Donaire Vs. Rigondeaux fight preview: 'Little guys' go big time in HBO boxing main event

Scott Halleran

Since 2007, Nonito Donaire has been one of the most dominant fighters in all of boxing, cutting through contenders in four weight classes in a Superman-like streak of excellence. But Guillermo Rigondeaux, a southpaw legend of the amateur ranks, could be his kryptonite.

This Saturday night from the historic Radio City Music Hall in New York, a pair of top super bantamweights (122 lbs) will meet in a world title unification fight, airing live on HBO at 11:00 p.m. ET.

Nonito Donaire of the Bay Area by way of the Philippines will take on Guillermo Rigondeaux of Cuba, now living in Miami, with the WBO (Donaire) and WBA (Rigondeaux) belts on the line. It is a fight that fans have wanted to see for months now, since Donaire, a former flyweight and bantamweight titlist (with an interim belt at super flyweight), moved up to 122 in 2012.

The A-Side: Nonito Donaire

The 30-year-old Donaire is the reigning Fighter of the Year for pretty much every notable boxing outlet with awards and that sort of thing, after a 2012 in which he went 4-0, with wins over Wilfredo Vazquez Jr, Jeffrey Mathebula, Toshiaki Nishioka, and Jorge Arce. He was favored in each bout, but all of the fights were against legitimate contenders, though the Arce fight especially was tailor-made for him stylistically.

With Manny Pacquiao entering the back-end of his glorious career, it may be up to Donaire to carry the flag for Filipino boxing for the time being. Pacquiao isn't done yet, and is certainly the much bigger star, but HBO has shown a serious dedication to Donaire that is uncommon for fighters of his size.

In general, HBO has not often showcased fighters below the featherweight (126 lbs) division. Donaire, however, is a special case. A charismatic, likeable fighter, and exciting when he's got the right matchup, Donaire has been on a torrid run since 2007, when he shockingly knocked out then-dominant flyweight titlist Vic Darchinyan on Showtime.

Darchinyan, a trash-talking Armenian fighter, had already beaten Nonito's older brother, Glenn Donaire, and Nonito entered the fight figured by observers to be just another opponent for the "Raging Bull," though one with at least some sort of storyline for the fight. Donaire was an unknown at the time, a 24-year-old with no really notable wins, who had lost his second professional bout back in 2001.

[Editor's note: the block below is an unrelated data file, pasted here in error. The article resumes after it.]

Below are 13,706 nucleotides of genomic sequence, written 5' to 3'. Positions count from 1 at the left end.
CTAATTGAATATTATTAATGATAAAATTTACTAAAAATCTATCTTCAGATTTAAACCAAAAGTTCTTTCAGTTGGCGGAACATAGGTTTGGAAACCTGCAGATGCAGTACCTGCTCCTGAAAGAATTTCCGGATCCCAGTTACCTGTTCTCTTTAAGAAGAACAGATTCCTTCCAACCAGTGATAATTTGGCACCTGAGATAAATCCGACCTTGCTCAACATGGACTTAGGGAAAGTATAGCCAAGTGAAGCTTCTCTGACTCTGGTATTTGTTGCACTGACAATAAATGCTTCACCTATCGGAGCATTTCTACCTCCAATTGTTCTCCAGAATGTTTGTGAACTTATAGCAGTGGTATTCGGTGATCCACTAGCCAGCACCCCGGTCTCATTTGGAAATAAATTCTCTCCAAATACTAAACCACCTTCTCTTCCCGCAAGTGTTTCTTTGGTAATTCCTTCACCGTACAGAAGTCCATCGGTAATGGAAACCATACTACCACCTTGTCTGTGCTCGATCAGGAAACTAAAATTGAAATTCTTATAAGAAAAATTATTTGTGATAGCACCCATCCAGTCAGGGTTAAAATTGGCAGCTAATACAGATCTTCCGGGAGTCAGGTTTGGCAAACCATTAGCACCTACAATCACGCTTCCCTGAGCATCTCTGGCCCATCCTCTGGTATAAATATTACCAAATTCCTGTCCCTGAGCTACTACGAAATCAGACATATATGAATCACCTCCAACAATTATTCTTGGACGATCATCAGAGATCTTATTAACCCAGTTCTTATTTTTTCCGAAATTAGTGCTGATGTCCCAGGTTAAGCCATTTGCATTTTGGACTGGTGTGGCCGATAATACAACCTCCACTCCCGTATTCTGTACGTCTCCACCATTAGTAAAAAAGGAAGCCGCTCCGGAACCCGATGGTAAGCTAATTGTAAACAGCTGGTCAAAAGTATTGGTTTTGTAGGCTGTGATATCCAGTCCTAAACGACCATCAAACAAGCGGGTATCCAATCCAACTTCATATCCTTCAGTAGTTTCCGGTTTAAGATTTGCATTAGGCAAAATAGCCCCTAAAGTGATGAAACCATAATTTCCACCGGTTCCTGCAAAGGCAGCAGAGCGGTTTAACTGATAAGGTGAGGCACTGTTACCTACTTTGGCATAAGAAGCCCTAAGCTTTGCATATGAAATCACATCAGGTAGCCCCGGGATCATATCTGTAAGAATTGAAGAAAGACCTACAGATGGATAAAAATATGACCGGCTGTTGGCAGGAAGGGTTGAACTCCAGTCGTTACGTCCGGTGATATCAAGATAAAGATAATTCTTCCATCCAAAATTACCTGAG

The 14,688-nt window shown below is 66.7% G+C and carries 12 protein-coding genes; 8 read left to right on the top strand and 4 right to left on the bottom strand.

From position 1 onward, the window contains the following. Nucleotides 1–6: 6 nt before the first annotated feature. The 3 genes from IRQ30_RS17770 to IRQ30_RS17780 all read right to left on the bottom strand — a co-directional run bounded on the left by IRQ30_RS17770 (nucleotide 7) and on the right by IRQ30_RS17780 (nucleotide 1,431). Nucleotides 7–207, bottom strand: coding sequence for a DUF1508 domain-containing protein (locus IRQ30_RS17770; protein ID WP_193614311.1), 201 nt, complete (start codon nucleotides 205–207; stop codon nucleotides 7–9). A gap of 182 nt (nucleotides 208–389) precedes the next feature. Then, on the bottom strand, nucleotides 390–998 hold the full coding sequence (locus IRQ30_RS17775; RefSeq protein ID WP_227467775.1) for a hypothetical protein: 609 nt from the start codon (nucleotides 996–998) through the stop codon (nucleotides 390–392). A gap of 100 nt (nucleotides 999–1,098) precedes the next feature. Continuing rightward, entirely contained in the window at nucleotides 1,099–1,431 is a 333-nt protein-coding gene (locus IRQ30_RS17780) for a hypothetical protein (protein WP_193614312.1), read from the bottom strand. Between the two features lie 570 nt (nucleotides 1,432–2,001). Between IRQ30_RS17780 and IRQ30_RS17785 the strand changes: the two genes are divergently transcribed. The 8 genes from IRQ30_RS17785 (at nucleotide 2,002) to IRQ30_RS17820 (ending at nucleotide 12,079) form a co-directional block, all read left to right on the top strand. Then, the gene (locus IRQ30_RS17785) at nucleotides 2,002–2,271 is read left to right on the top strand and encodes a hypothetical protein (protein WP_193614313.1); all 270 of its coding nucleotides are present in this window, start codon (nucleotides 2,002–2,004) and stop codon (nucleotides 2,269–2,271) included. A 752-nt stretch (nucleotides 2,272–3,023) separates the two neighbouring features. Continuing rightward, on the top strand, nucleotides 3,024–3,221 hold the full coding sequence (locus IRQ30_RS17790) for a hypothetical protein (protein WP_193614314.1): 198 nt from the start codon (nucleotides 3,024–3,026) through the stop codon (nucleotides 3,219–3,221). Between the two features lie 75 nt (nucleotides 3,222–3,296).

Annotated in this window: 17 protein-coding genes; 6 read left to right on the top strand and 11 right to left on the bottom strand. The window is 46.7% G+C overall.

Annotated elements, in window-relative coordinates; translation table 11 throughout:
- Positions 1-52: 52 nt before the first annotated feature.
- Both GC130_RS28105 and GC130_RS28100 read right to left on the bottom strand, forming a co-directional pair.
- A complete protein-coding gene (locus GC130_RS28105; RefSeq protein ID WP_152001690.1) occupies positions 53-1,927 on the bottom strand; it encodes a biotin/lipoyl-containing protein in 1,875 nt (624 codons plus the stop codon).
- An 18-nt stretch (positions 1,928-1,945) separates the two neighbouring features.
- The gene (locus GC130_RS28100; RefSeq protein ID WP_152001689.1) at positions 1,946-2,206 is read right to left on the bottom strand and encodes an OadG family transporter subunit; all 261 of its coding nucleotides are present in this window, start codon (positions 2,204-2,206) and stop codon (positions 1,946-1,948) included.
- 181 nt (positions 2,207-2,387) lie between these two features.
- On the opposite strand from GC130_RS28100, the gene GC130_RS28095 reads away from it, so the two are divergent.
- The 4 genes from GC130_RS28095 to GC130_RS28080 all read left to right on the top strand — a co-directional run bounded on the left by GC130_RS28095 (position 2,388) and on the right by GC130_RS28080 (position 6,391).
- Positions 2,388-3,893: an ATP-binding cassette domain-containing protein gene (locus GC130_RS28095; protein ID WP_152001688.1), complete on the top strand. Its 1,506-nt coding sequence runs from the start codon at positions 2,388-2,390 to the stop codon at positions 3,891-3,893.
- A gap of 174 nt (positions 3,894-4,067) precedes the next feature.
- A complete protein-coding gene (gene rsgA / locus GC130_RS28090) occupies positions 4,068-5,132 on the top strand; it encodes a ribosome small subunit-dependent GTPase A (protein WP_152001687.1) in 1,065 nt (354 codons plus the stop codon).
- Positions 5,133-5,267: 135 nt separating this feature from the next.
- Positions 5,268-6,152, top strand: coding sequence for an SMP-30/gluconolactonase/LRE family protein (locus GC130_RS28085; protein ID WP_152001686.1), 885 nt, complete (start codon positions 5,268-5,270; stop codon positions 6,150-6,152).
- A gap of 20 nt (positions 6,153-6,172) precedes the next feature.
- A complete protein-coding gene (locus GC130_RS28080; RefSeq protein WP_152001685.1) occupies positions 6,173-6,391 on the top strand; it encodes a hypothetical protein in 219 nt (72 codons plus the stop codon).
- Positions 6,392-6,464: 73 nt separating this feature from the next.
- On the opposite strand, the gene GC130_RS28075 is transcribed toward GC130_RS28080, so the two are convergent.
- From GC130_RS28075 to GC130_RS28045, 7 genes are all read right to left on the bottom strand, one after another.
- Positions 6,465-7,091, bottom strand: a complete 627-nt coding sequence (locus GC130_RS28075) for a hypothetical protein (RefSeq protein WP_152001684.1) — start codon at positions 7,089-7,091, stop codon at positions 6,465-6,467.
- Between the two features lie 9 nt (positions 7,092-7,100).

Instead, Nonito picked Darchinyan apart, before scoring a highlight-reel knockout on a gorgeous counter left hook. It would be a stretch to say he became an "instant star," but he became instantly known to serious fight fans, at any rate.

Since then, Donaire has had a somewhat turbulent career outside of the ring, but a highly successful journey inside the squared circle. He's changed his promoter, going from Gary Shaw to Top Rank in a split that was anything but amicable, and then in 2011, Donaire attempted to jump ship to Top Rank's bitter rival, Golden Boy Promotions. Top Rank claimed their contract with Donaire remained valid, and after an arbitration that followed some nasty comments from Top Rank's Bob Arum (including criticisms of the way Donaire's wife dresses), it was resolved: Top Rank still had promotional rights, and Donaire wasn't going to Golden Boy.

In time, the beef was squashed, and Top Rank put renewed vigor into their promotional push of the "Filipino Flash." When he made the jump to HBO, he was getting a golden opportunity, and it wasn't long before he became one of the key main event talents at the network, a big thing in a world that now sees HBO and Showtime dug in with rival promoters, going to TV war. With rising popularity both in the Philippines and United States, Donaire has become one of the bigger stars in boxing, fighting the old stereotypes that nobody cares about the little guys, who, as any serious boxing fan will tell you, often put on the best fights.